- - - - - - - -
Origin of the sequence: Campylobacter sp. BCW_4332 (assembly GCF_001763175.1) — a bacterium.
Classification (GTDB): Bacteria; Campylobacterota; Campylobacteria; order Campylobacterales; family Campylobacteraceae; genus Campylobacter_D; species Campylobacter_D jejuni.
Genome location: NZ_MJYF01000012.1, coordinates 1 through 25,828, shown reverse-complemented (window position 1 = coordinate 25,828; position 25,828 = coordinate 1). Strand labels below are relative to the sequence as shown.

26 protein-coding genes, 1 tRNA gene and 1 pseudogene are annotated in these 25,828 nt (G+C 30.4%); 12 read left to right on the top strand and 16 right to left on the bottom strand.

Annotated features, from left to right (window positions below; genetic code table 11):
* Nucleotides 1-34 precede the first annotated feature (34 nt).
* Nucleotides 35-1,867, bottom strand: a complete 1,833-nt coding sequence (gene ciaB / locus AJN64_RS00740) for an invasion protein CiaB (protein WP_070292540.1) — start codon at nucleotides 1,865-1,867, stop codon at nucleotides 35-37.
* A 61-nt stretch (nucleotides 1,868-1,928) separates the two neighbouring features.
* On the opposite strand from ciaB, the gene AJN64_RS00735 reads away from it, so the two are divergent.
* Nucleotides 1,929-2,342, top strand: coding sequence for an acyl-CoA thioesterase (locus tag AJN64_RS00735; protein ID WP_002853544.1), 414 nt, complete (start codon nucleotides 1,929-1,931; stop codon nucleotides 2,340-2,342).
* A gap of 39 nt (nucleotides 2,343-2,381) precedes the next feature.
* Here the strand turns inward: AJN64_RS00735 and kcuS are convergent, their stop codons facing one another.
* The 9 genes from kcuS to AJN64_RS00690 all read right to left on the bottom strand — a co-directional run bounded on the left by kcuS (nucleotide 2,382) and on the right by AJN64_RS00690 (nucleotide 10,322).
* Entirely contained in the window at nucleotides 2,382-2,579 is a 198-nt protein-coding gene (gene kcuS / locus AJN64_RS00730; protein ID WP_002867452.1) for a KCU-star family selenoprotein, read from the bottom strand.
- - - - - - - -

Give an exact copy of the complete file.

Origin of the sequence: Campylobacter sp. BCW_4332 (assembly GCF_001763175.1) — a bacterium.
Classification (GTDB): Bacteria; Campylobacterota; Campylobacteria; order Campylobacterales; family Campylobacteraceae; genus Campylobacter_D; species Campylobacter_D jejuni.
Genome location: NZ_MJYF01000012.1, coordinates 1 through 25,828, shown reverse-complemented (window position 1 = coordinate 25,828; position 25,828 = coordinate 1). Strand labels below are relative to the sequence as shown.

26 protein-coding genes, 1 tRNA gene and 1 pseudogene are annotated in these 25,828 nt (G+C 30.4%); 12 read left to right on the top strand and 16 right to left on the bottom strand.

Annotated features, from left to right (window positions below; genetic code table 11):
* Nucleotides 1-34 precede the first annotated feature (34 nt).
* Nucleotides 35-1,867, bottom strand: a complete 1,833-nt coding sequence (gene ciaB / locus AJN64_RS00740) for an invasion protein CiaB (protein WP_070292540.1) — start codon at nucleotides 1,865-1,867, stop codon at nucleotides 35-37.
* A 61-nt stretch (nucleotides 1,868-1,928) separates the two neighbouring features.
* On the opposite strand from ciaB, the gene AJN64_RS00735 reads away from it, so the two are divergent.
* Nucleotides 1,929-2,342, top strand: coding sequence for an acyl-CoA thioesterase (locus tag AJN64_RS00735; protein ID WP_002853544.1), 414 nt, complete (start codon nucleotides 1,929-1,931; stop codon nucleotides 2,340-2,342).
* A gap of 39 nt (nucleotides 2,343-2,381) precedes the next feature.
* Here the strand turns inward: AJN64_RS00735 and kcuS are convergent, their stop codons facing one another.
* The 9 genes from kcuS to AJN64_RS00690 all read right to left on the bottom strand — a co-directional run bounded on the left by kcuS (nucleotide 2,382) and on the right by AJN64_RS00690 (nucleotide 10,322).
* Entirely contained in the window at nucleotides 2,382-2,579 is a 198-nt protein-coding gene (gene kcuS / locus AJN64_RS00730; protein ID WP_002867452.1) for a KCU-star family selenoprotein, read from the bottom strand.